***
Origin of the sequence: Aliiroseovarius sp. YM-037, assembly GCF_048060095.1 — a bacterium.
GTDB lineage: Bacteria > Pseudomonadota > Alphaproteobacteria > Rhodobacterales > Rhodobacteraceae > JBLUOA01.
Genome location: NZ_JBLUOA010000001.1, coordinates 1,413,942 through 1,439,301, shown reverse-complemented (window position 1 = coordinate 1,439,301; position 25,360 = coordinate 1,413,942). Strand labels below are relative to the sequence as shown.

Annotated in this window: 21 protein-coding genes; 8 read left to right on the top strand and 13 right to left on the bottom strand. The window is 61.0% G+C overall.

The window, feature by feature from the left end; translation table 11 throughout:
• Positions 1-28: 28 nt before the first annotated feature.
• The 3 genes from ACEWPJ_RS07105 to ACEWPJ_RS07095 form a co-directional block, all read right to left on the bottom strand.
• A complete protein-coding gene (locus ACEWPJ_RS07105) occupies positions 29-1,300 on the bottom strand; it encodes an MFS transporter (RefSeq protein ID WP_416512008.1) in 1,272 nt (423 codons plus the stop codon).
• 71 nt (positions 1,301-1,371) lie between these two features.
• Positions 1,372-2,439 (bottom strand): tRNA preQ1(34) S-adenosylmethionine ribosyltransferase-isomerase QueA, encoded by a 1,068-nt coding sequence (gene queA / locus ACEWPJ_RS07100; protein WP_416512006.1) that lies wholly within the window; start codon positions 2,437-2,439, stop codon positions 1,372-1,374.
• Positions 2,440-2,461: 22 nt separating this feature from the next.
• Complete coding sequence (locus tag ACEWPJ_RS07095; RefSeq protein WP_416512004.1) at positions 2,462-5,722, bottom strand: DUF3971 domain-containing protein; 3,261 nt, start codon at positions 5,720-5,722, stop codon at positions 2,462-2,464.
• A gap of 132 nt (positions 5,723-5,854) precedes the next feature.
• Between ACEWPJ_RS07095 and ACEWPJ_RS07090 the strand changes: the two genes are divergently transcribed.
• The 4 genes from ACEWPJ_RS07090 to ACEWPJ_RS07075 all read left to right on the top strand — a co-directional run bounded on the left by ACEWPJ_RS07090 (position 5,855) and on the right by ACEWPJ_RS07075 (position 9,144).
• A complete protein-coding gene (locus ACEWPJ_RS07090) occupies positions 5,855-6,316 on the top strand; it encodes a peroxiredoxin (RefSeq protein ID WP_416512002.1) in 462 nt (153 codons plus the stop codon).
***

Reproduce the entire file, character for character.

Origin of the sequence: Aliiroseovarius sp. YM-037, assembly GCF_048060095.1 — a bacterium.
GTDB lineage: Bacteria > Pseudomonadota > Alphaproteobacteria > Rhodobacterales > Rhodobacteraceae > JBLUOA01.
Genome location: NZ_JBLUOA010000001.1, coordinates 1,413,942 through 1,439,301, shown reverse-complemented (window position 1 = coordinate 1,439,301; position 25,360 = coordinate 1,413,942). Strand labels below are relative to the sequence as shown.

Annotated in this window: 21 protein-coding genes; 8 read left to right on the top strand and 13 right to left on the bottom strand. The window is 61.0% G+C overall.

The window, feature by feature from the left end; translation table 11 throughout:
• Positions 1-28: 28 nt before the first annotated feature.
• The 3 genes from ACEWPJ_RS07105 to ACEWPJ_RS07095 form a co-directional block, all read right to left on the bottom strand.
• A complete protein-coding gene (locus ACEWPJ_RS07105) occupies positions 29-1,300 on the bottom strand; it encodes an MFS transporter (RefSeq protein ID WP_416512008.1) in 1,272 nt (423 codons plus the stop codon).
• 71 nt (positions 1,301-1,371) lie between these two features.
• Positions 1,372-2,439 (bottom strand): tRNA preQ1(34) S-adenosylmethionine ribosyltransferase-isomerase QueA, encoded by a 1,068-nt coding sequence (gene queA / locus ACEWPJ_RS07100; protein WP_416512006.1) that lies wholly within the window; start codon positions 2,437-2,439, stop codon positions 1,372-1,374.
• Positions 2,440-2,461: 22 nt separating this feature from the next.
• Complete coding sequence (locus tag ACEWPJ_RS07095; RefSeq protein WP_416512004.1) at positions 2,462-5,722, bottom strand: DUF3971 domain-containing protein; 3,261 nt, start codon at positions 5,720-5,722, stop codon at positions 2,462-2,464.
• A gap of 132 nt (positions 5,723-5,854) precedes the next feature.
• Between ACEWPJ_RS07095 and ACEWPJ_RS07090 the strand changes: the two genes are divergently transcribed.
• The 4 genes from ACEWPJ_RS07090 to ACEWPJ_RS07075 all read left to right on the top strand — a co-directional run bounded on the left by ACEWPJ_RS07090 (position 5,855) and on the right by ACEWPJ_RS07075 (position 9,144).
• A complete protein-coding gene (locus ACEWPJ_RS07090) occupies positions 5,855-6,316 on the top strand; it encodes a peroxiredoxin (RefSeq protein ID WP_416512002.1) in 462 nt (153 codons plus the stop codon).